Swedish industry cools but optimism remains

Swedish industry cooled off in the first quarter of 2007, according to the Purchasing Managers' Index figures released on Monday. But employment is continuing to rise and optimism is high.

In March the PMI fell from 63.1 to 60.6.

“This means that activity in Swedish industry has slowed,” wrote Swedbank and the Swedish Association of Purchasing and Logistics (Silf) in a press statement.

The figures, which reflect the growth in competitiveness of industry, are still in the upper part of what economists call “the growth zone”, they point out. However, taken as a whole, the Swedish industrial cycle appears to have stabilized in the first quarter of 2007.

But there were positives in the index. While production plans for the next six months have been trimmed somewhat, industrial companies say they remain optimistic about future competitiveness.

Jobs growth is also continuing, although not at the same level as at the beginning of the year.


Sweden’s Volvo gives $6.7m to US family

The family of a one-year-old girl who suffered irreversible brain damage after getting trapped in a Volvo car's electric window is to be awarded almost seven million dollars (55.6m kronor) by the Swedish firm.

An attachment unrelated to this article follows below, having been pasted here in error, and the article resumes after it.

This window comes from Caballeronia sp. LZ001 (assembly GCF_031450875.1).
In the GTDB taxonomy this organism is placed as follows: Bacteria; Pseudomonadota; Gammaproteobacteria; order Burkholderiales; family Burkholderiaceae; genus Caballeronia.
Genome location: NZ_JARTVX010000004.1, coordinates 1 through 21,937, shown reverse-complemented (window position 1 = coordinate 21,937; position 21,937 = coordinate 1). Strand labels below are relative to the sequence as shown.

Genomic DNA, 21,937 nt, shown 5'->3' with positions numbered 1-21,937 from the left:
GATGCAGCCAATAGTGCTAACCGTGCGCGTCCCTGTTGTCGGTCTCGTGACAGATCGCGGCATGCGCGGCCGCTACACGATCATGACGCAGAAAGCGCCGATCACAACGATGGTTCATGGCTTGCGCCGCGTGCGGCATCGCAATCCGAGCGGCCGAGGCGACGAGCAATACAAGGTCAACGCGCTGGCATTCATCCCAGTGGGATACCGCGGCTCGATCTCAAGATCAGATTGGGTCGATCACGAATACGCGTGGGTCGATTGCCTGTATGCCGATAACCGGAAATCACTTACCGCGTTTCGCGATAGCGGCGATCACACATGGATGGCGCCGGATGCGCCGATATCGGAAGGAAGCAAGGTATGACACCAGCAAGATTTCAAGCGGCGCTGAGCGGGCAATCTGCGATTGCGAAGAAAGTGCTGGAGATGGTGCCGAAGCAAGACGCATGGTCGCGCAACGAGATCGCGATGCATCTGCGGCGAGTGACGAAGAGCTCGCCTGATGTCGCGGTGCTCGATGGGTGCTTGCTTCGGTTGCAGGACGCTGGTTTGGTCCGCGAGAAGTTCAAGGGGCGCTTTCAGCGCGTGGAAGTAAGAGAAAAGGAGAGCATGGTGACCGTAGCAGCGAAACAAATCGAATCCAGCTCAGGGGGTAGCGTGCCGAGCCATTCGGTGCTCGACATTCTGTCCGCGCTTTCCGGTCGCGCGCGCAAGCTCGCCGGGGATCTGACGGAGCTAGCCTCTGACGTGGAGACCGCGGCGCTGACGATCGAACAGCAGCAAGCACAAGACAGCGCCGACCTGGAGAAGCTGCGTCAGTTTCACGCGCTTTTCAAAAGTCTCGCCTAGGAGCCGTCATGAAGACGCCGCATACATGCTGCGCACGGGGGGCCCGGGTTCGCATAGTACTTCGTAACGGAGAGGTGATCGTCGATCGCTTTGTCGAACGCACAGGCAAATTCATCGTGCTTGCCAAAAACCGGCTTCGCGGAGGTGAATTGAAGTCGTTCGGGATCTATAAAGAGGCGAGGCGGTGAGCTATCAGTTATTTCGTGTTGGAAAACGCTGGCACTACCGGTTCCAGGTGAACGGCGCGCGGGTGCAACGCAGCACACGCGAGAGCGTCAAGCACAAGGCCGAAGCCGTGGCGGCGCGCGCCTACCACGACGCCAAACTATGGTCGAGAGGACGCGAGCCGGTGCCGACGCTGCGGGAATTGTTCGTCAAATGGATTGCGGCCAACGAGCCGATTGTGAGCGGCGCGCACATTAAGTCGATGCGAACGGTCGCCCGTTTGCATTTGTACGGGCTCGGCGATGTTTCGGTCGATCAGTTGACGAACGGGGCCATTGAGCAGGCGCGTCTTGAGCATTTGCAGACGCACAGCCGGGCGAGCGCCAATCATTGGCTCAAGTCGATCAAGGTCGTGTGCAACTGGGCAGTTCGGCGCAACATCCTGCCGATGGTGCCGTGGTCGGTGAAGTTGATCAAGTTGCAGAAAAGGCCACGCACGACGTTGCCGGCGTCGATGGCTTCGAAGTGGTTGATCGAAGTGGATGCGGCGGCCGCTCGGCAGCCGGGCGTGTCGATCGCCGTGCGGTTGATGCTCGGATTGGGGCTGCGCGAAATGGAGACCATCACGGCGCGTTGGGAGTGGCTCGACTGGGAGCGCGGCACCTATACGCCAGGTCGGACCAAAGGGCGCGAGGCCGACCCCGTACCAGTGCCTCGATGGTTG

Sweden's Volvo gives $6.7m to US family
Volvo is based in west Sweden. Photo: Adam Ihse/TT
The compensation payment was ordered by a federal jury in Albuquerque in New Mexico after it ruled that the car, a 2001 S60 model, had been defective.
The jury had listened to two weeks of testimony before reaching an agreement on the damages, following a long legal battle first launched in 2012 by the baby's father, named by US media as Andres Rivera.
It heard that the girl – called Alana – had suffered permanent brain damage after accidentally activating an electric window and getting her neck trapped in it, preventing oxygen from reaching her brain. Her injuries were so severe that she will never be able to live independently.
The jurers were told that the baby was hurt while her father was taking nap, following a stressful day at work. He had previously released her from her car seat. A passerby saw the lifeless girl hanging out of the window and banged on the car to wake him up and alert him to her distress, before calling the authorities.
Volvo has always maintained that the accident was Andres Rivera's fault. However the firm, which first launched in west Sweden in 1927, later changed the design of its electric windows, without recalling earlier models.
The Albuquerque federal jury suggested that the father should take 30 percent of the responsibility for the girl's injuries, with Volvo judged to be 70 percent at fault.
According to local newspaper the Albuquerque Journal, Alana spent a month in hospital after the accident and has since undergone intensive medical treatment and physiotherapy.
She was well-adjusted enough to start kindergarten in 2014, the paper reported, but still struggles with her speech.
James Ragan, the family's lawyer, told the newspaper that he was impressed by the girl's parents, who had previously lost another child to brain cancer. 
“I’ve been amazed at their ability to weather difficulties and be a family,” he said. “I’m astounded at their ability to carry on.”
Neither Volvo headquarters nor lawyers for the company immediately made a statement following the hearing.